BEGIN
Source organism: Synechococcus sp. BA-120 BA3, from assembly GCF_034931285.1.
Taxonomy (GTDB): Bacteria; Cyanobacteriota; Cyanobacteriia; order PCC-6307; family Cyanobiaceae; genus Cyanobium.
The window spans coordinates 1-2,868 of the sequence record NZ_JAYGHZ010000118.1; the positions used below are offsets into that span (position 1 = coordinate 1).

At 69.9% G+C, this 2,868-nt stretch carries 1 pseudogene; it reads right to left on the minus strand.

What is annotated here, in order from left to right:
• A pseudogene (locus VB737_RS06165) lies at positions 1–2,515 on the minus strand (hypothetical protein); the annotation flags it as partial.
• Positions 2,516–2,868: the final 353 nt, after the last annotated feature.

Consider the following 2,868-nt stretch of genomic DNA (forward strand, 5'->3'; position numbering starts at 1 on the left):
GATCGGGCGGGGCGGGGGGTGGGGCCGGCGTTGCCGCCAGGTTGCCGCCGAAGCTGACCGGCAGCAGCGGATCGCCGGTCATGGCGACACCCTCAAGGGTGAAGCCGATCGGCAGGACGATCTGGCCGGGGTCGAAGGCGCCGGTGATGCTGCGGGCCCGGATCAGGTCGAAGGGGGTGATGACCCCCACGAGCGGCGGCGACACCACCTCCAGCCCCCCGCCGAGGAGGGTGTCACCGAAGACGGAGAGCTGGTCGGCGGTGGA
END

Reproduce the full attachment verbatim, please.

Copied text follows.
Source organism: Synechococcus sp. BA-120 BA3, from assembly GCF_034931285.1.
Taxonomy (GTDB): Bacteria; Cyanobacteriota; Cyanobacteriia; order PCC-6307; family Cyanobiaceae; genus Cyanobium.
The window spans coordinates 1-2,868 of the sequence record NZ_JAYGHZ010000118.1; the positions used below are offsets into that span (position 1 = coordinate 1).

At 69.9% G+C, this 2,868-nt stretch carries 1 pseudogene; it reads right to left on the minus strand.

What is annotated here, in order from left to right:
• A pseudogene (locus VB737_RS06165) lies at positions 1–2,515 on the minus strand (hypothetical protein); the annotation flags it as partial.
• Positions 2,516–2,868: the final 353 nt, after the last annotated feature.

Consider the following 2,868-nt stretch of genomic DNA (forward strand, 5'->3'; position numbering starts at 1 on the left):
GATCGGGCGGGGCGGGGGGTGGGGCCGGCGTTGCCGCCAGGTTGCCGCCGAAGCTGACCGGCAGCAGCGGATCGCCGGTCATGGCGACACCCTCAAGGGTGAAGCCGATCGGCAGGACGATCTGGCCGGGGTCGAAGGCGCCGGTGATGCTGCGGGCCCGGATCAGGTCGAAGGGGGTGATGACCCCCACGAGCGGCGGCGACACCACCTCCAGCCCCCCGCCGAGGAGGGTGTCACCGAAGACGGAGAGCTGGTCGGCGGTGGA